Despite the generational digital divide, older adults have consistently been shown to not only use a variety of contemporary technologies (e.g., computers, cell phones, email; Anderson and Perrin, 2017), but also hold numerous positive opinions about these products that counter existing stereotypes (Czaja et al., 2006; Mitzner et al., 2010, 2019). Nevertheless, there is a lack of understanding of what specific smart technologies older adults are currently using, as well as the factors and opinions that contribute to this use (or non-use).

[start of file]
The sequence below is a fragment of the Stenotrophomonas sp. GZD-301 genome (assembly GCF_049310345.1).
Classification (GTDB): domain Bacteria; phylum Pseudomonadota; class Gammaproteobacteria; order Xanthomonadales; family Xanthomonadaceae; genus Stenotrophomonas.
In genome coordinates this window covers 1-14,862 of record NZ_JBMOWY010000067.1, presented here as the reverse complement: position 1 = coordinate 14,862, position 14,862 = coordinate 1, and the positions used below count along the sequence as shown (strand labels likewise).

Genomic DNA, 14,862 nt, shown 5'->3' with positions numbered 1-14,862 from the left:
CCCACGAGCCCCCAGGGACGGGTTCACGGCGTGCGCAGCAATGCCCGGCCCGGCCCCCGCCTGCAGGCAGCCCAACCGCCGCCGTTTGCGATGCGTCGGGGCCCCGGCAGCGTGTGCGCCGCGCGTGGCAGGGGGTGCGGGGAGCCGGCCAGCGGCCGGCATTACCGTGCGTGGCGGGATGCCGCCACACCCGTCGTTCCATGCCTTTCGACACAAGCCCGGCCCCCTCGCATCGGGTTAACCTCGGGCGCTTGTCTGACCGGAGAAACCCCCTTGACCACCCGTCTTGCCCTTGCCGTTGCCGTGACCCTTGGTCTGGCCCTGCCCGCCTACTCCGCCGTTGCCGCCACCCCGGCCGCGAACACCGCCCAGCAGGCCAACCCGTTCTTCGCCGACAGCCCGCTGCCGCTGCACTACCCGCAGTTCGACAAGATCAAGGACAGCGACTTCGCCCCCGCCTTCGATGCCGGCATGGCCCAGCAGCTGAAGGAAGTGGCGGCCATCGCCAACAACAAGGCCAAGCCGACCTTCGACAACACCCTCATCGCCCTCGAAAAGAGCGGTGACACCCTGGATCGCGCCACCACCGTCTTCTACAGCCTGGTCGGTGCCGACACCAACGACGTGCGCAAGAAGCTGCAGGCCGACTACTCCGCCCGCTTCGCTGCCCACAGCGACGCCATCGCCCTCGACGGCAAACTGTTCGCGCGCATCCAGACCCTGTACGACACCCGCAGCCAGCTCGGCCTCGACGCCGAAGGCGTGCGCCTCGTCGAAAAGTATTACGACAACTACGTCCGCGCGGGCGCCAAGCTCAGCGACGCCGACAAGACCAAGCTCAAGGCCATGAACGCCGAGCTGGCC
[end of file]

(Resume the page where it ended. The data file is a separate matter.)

Understanding the factors that influence technology acceptance has been a primary focus of human-technology interaction research in recent decades. The Technology Acceptance Model (TAM; Davis et al., 1989) was one of the more influential attempts to understand computer technology acceptance specifically and was based upon previous work done by Azjen (1980) regarding their Theory of Reasoned Action (TRA). In brief, the TRA posits that one's actual behavior is strongly influenced by one's behavioral intention to perform a behavior, and that intention is in turn influenced by attitudes toward the behavior as well as subjective norms, defined as “the perceived social pressure to perform or not to perform the behavior” (Ajzen, 1991, p. 188). Davis's et al. (1989) TAM adapted the idea of the importance of behavioral intentions and applied it toward technology use, but differed from TRA in that they presumed these intentions were influenced by one's attitude toward using the technology and the perceived usefulness of the technology, dropping the subjective norm component of the model due to it being the least understood component of TRA at that time (e.g., Fishbein and Ajzen, 1975, p. 304). Additionally, TAM introduced a contributing factor that would play a large role in future technology acceptance models, namely, perceived ease of use, defined as “the degree to which the prospective user expects the target system to be free of effort” (Davis et al., 1989, p. 985).